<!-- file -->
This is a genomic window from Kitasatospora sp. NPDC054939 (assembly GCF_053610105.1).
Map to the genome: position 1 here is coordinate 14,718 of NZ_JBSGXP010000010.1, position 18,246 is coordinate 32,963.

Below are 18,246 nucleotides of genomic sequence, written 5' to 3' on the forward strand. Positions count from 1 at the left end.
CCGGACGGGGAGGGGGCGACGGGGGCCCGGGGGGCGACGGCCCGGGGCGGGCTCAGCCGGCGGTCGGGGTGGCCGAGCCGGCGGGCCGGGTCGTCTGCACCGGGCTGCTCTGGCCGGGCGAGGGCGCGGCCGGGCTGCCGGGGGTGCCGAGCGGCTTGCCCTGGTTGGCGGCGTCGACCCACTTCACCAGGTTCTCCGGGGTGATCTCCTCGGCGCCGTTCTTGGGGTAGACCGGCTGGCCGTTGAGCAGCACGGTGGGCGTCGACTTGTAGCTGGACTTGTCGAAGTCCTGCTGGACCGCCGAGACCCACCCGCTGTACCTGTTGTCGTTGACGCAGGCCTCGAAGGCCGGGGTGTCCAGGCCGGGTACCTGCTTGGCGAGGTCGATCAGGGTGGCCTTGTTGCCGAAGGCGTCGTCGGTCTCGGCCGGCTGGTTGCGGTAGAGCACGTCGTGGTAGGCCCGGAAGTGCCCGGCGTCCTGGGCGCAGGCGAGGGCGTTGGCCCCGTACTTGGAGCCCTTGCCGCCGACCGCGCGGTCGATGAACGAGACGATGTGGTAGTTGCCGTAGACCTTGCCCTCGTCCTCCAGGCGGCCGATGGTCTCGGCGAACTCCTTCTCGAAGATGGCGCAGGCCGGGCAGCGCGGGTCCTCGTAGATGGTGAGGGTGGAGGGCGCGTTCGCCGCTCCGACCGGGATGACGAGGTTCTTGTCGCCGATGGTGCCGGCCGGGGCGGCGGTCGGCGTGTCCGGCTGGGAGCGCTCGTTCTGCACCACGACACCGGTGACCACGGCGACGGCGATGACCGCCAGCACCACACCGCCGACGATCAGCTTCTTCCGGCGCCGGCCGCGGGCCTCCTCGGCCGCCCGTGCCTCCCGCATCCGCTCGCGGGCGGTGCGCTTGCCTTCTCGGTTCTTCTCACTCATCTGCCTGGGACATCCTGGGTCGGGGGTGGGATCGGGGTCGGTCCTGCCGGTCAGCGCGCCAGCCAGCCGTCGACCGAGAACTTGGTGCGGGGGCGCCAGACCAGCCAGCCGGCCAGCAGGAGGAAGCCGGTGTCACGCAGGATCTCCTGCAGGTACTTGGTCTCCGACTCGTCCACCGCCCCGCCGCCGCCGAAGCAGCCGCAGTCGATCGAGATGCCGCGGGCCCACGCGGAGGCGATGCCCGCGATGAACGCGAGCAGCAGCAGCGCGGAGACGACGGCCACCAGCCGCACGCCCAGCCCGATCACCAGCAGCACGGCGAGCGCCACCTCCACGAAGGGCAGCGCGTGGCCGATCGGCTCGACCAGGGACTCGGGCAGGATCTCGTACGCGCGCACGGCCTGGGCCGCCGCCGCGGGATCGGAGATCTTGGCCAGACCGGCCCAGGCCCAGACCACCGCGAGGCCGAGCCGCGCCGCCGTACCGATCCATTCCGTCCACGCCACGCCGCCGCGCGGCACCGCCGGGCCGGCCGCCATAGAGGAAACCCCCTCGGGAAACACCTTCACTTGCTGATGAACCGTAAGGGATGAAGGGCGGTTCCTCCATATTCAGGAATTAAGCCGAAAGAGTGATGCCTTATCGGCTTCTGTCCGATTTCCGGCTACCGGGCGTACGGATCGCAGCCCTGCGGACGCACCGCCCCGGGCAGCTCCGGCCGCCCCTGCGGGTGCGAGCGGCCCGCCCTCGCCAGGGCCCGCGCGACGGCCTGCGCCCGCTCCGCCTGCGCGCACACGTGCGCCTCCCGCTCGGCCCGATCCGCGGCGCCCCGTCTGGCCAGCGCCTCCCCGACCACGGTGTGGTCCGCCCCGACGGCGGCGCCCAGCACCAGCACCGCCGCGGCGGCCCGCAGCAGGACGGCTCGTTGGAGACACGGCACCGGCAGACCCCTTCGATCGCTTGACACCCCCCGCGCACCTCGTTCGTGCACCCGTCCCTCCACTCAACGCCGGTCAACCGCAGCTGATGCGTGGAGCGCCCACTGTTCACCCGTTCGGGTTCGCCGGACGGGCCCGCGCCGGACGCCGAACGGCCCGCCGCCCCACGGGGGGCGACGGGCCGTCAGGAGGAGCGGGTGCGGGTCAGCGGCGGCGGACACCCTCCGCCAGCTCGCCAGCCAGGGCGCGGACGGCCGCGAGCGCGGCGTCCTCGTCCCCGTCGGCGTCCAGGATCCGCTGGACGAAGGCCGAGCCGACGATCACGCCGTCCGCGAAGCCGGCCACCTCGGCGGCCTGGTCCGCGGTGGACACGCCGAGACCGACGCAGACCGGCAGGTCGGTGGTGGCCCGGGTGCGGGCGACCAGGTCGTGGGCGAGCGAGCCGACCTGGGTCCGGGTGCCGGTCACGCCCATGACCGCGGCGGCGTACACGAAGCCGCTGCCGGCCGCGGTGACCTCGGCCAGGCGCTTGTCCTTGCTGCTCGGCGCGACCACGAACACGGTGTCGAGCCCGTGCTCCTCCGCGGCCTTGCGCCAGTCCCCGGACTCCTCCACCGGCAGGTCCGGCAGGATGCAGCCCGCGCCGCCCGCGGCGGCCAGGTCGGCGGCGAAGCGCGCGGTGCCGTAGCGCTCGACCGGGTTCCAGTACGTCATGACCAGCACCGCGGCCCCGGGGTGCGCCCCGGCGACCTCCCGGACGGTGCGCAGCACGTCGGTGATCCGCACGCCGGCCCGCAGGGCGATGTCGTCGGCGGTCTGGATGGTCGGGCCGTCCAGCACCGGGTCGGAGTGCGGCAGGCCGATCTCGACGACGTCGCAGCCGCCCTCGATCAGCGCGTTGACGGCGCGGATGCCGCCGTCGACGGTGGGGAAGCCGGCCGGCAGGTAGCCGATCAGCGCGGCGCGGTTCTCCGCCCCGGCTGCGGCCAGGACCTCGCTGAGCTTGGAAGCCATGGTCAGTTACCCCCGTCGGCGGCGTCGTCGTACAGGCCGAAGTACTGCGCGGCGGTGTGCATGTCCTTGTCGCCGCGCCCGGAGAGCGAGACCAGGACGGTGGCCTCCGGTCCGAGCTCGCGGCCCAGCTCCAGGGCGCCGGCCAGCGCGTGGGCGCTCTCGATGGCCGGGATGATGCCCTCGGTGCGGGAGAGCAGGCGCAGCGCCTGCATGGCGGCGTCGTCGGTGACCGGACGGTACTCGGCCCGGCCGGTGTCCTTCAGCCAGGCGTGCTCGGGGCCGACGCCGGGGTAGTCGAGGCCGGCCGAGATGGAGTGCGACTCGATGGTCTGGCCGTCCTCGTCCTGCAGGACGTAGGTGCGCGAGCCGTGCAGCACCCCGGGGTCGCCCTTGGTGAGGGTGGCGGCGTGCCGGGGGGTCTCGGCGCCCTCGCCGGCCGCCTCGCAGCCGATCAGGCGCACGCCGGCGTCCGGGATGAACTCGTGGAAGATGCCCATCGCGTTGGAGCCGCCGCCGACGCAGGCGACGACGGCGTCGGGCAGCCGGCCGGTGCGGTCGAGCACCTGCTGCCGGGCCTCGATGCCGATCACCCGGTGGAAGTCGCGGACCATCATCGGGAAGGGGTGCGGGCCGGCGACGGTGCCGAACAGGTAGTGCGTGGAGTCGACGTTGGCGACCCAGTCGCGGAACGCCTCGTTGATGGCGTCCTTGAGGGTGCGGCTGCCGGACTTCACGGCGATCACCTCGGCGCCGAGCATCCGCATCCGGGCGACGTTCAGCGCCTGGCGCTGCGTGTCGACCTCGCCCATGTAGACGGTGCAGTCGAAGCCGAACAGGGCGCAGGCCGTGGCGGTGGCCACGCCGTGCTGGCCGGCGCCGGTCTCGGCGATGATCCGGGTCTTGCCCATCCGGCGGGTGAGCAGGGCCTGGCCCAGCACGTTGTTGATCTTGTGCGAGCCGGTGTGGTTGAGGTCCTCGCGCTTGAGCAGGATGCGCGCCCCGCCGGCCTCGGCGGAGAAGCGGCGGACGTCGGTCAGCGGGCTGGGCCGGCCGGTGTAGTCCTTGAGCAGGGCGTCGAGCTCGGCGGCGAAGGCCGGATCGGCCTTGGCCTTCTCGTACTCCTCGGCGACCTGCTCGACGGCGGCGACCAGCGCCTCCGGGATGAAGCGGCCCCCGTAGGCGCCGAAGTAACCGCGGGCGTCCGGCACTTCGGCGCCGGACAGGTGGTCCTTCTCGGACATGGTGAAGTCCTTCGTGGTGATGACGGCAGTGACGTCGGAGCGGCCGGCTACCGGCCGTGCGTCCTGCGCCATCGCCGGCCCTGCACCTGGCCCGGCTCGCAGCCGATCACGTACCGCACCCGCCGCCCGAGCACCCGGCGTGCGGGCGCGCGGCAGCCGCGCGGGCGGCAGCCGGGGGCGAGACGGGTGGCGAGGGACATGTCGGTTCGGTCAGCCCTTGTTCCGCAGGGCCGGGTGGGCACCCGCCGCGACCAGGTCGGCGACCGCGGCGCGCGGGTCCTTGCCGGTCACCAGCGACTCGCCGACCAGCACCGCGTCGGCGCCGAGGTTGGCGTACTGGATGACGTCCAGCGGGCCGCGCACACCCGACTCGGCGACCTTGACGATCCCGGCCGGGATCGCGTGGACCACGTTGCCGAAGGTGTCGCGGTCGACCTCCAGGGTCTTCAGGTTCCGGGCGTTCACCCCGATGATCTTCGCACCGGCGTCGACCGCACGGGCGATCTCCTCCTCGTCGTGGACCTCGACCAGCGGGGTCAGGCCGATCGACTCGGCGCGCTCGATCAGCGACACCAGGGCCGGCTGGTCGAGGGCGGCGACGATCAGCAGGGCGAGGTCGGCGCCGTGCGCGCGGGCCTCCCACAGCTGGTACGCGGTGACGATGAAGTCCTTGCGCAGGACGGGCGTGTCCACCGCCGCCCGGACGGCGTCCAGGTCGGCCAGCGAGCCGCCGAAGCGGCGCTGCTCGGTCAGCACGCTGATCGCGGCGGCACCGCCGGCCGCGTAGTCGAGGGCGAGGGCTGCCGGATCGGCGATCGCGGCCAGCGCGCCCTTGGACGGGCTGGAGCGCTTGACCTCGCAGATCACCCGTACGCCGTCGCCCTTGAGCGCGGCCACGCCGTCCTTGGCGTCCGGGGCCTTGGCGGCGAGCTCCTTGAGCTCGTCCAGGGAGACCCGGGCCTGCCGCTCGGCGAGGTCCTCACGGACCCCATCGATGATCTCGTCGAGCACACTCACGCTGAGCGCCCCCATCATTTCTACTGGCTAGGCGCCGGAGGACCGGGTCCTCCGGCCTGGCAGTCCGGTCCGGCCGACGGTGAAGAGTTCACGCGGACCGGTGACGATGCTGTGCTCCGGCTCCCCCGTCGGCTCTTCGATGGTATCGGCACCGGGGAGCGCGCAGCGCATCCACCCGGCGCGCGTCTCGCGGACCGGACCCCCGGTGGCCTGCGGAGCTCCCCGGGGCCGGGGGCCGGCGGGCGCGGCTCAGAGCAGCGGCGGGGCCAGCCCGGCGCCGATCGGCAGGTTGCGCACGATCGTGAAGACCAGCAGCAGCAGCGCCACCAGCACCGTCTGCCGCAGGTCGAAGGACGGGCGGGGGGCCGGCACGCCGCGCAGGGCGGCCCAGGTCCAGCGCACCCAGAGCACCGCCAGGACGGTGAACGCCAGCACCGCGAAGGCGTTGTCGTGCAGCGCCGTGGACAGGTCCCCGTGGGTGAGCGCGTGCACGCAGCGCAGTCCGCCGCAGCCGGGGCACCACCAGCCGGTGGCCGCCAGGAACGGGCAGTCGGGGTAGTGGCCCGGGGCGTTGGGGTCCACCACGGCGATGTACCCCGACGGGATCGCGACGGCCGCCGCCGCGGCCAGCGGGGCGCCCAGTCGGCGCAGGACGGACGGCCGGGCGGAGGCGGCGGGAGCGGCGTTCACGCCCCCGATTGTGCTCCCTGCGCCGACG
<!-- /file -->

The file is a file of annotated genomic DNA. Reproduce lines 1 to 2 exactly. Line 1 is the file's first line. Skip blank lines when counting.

This is a genomic window from Kitasatospora sp. NPDC054939 (assembly GCF_053610105.1).
Map to the genome: position 1 here is coordinate 14,718 of NZ_JBSGXP010000010.1, position 18,246 is coordinate 32,963.